7. At this juncture, I might also note that Sh. Deepak Prakash and Ms. Shruti Srivastva, Advocates, have also entered appearance on behalf of DCM Daewoo Employees Union (Registered) in the main matter as well as some other applications; and on a query put to them, state that their client is the only registered union of the company in liquidation, duly authorized to represent all the employees.
8. Mr. Deepak Prakash, Advocate, also states that as regards workers’ dues, the union shall approach the concerned Commissioner, Provident Fund, in this behalf.
9. At this juncture, counsel for the applicants states that he wishes to withdraw.
10. It is put to him whether he is withdrawing the application or he seeks to withdraw his vakalatnama to represent the applicants in this application; counsel replies, “both, Your Lordship”.
11. Before this application is disposed off in view of the above, I consider it appropriate to quote a separate order passed today in the main petition that may have some relevance since that also involves workers’ dues;
Counsel for DCM Daewoo Employees Union (Regd) submits that his clients are the only registered Union and represents all the workmen of the company in liquidation. He further states that as regards provident fund claims of the workmen, appropriate claims shall be raised with the concerned Commissioner, Provident Fund, within six weeks from today. Let the same be done.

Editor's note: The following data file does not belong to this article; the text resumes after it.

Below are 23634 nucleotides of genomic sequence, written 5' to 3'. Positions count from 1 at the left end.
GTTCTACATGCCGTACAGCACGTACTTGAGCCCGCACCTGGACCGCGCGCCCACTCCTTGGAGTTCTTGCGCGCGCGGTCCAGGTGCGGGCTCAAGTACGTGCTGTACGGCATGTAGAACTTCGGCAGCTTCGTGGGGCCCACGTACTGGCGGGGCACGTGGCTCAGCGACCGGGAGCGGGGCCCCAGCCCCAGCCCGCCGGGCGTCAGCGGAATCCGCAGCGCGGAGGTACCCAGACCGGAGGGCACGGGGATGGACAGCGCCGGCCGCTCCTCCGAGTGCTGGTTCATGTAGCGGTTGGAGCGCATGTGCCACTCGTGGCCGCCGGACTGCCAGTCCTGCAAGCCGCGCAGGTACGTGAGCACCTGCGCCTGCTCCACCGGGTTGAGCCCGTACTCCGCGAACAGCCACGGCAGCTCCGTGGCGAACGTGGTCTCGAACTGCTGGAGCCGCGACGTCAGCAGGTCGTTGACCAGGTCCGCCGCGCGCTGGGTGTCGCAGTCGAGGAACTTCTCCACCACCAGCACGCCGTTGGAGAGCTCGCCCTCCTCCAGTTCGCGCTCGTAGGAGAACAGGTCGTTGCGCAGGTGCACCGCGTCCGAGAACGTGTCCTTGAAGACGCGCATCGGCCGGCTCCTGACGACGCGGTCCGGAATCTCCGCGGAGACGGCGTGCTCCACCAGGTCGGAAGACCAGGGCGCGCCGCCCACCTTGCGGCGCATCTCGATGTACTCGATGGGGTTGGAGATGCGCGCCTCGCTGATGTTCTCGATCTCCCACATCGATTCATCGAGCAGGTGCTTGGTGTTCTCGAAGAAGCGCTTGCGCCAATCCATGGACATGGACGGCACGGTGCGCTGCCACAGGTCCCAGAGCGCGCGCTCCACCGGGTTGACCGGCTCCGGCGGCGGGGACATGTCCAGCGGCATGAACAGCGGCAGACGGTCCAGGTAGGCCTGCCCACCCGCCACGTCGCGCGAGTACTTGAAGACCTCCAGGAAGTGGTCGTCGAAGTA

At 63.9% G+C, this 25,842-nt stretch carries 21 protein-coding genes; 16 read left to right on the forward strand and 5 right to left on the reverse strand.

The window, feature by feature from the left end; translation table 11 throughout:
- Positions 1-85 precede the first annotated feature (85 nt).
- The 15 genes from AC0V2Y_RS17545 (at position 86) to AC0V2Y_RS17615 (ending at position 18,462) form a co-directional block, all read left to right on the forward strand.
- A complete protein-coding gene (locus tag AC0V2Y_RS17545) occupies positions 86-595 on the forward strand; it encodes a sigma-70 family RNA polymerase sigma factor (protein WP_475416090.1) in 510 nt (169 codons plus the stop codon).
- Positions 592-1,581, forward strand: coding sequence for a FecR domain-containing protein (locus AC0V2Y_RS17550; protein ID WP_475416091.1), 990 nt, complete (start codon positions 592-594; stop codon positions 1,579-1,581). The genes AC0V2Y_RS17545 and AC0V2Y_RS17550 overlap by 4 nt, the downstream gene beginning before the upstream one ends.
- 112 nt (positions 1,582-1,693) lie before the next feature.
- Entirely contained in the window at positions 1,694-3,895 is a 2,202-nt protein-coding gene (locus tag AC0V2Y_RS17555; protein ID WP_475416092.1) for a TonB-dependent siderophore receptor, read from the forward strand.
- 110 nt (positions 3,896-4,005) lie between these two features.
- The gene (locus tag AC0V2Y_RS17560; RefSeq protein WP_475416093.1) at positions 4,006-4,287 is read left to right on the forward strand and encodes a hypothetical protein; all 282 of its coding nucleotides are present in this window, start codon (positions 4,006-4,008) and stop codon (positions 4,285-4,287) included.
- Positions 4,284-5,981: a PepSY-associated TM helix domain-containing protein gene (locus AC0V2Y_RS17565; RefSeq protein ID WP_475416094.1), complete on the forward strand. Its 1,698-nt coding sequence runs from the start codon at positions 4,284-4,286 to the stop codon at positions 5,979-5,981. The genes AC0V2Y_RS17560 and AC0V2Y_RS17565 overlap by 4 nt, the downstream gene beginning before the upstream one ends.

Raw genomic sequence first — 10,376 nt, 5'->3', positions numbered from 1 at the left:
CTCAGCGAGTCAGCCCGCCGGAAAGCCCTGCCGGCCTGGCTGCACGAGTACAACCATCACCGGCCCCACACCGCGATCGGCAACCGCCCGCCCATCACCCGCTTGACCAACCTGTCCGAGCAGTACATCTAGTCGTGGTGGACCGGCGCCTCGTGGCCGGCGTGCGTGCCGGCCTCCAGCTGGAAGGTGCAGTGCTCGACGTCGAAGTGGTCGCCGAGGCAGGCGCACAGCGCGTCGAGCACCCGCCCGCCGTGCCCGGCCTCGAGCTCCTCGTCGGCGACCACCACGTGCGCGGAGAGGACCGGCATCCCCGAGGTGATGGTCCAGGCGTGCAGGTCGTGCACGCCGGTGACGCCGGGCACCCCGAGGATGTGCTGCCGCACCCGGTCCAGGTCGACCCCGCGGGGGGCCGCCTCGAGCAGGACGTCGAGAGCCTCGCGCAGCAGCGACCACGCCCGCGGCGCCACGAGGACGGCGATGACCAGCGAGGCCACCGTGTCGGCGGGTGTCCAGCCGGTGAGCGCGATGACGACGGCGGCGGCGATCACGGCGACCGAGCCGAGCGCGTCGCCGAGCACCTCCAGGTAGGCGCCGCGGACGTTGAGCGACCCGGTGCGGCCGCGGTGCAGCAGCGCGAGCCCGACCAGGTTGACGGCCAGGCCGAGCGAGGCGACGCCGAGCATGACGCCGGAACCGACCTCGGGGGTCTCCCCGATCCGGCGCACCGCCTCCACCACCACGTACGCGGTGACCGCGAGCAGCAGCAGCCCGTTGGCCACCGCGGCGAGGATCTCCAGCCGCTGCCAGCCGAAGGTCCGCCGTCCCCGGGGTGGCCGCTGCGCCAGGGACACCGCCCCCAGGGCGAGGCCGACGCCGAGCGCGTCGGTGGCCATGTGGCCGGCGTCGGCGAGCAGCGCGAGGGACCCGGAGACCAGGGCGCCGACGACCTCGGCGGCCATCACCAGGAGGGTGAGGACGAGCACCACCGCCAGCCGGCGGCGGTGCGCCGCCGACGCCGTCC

Looking to the unique circumstances; and the fact that the company is under liquidation, and is currently under the charge of the Official Liquidator who is also duty bound to examine and admit all relevant claims and to thereafter declare dividend in order of preference, and as per law; I consider it appropriate to also issue notice to the Commissioner, R.P.F.C. (Meerut) to file an up-to-date status report with regard to any claims that may have been received by his office in connection with the workmen of the company in liquidation, at least four weeks before the next date of hearing; returnable on 28.04.2016.
This direction is being given keeping in view some other instances where the entire exercise of admission of claims and declaration of dividends has been seriously prejudiced due to late assessment and filing of claims by the concerned Provident Fund Commissioner with the Official Liquidator.”
12. Under the circumstances, the application is dismissed as withdrawn.